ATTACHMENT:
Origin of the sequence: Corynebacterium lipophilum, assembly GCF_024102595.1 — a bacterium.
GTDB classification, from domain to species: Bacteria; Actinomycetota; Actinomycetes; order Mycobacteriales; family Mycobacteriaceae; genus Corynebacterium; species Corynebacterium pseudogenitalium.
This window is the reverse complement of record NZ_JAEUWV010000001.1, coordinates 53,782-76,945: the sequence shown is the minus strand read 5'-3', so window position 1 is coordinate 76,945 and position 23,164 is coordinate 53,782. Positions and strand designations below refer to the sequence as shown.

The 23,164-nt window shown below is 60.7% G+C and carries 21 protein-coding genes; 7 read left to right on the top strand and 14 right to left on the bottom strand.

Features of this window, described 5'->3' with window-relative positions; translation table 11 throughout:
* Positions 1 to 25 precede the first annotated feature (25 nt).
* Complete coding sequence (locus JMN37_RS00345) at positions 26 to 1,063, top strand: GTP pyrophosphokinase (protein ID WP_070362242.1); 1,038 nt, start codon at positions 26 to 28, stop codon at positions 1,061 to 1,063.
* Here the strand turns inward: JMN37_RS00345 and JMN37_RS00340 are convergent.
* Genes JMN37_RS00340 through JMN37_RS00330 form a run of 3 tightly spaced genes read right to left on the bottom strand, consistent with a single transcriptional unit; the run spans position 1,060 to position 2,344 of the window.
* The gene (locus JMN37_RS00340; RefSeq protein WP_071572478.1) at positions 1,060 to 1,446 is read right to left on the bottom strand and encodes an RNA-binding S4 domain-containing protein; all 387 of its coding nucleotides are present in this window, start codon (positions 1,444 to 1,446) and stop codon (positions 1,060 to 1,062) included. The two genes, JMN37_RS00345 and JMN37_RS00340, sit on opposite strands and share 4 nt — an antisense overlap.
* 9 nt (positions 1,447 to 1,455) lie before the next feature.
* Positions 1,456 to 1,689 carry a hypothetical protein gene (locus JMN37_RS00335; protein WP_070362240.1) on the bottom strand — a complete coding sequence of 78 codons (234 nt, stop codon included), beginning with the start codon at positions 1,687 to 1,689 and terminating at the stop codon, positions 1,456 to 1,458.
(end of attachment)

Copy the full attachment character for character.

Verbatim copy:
Origin of the sequence: Corynebacterium lipophilum, assembly GCF_024102595.1 — a bacterium.
GTDB classification, from domain to species: Bacteria; Actinomycetota; Actinomycetes; order Mycobacteriales; family Mycobacteriaceae; genus Corynebacterium; species Corynebacterium pseudogenitalium.
This window is the reverse complement of record NZ_JAEUWV010000001.1, coordinates 53,782-76,945: the sequence shown is the minus strand read 5'-3', so window position 1 is coordinate 76,945 and position 23,164 is coordinate 53,782. Positions and strand designations below refer to the sequence as shown.

The 23,164-nt window shown below is 60.7% G+C and carries 21 protein-coding genes; 7 read left to right on the top strand and 14 right to left on the bottom strand.

Features of this window, described 5'->3' with window-relative positions; translation table 11 throughout:
* Positions 1 to 25 precede the first annotated feature (25 nt).
* Complete coding sequence (locus JMN37_RS00345) at positions 26 to 1,063, top strand: GTP pyrophosphokinase (protein ID WP_070362242.1); 1,038 nt, start codon at positions 26 to 28, stop codon at positions 1,061 to 1,063.
* Here the strand turns inward: JMN37_RS00345 and JMN37_RS00340 are convergent.
* Genes JMN37_RS00340 through JMN37_RS00330 form a run of 3 tightly spaced genes read right to left on the bottom strand, consistent with a single transcriptional unit; the run spans position 1,060 to position 2,344 of the window.
* The gene (locus JMN37_RS00340; RefSeq protein WP_071572478.1) at positions 1,060 to 1,446 is read right to left on the bottom strand and encodes an RNA-binding S4 domain-containing protein; all 387 of its coding nucleotides are present in this window, start codon (positions 1,444 to 1,446) and stop codon (positions 1,060 to 1,062) included. The two genes, JMN37_RS00345 and JMN37_RS00340, sit on opposite strands and share 4 nt — an antisense overlap.
* 9 nt (positions 1,447 to 1,455) lie before the next feature.
* Positions 1,456 to 1,689 carry a hypothetical protein gene (locus JMN37_RS00335; protein WP_070362240.1) on the bottom strand — a complete coding sequence of 78 codons (234 nt, stop codon included), beginning with the start codon at positions 1,687 to 1,689 and terminating at the stop codon, positions 1,456 to 1,458.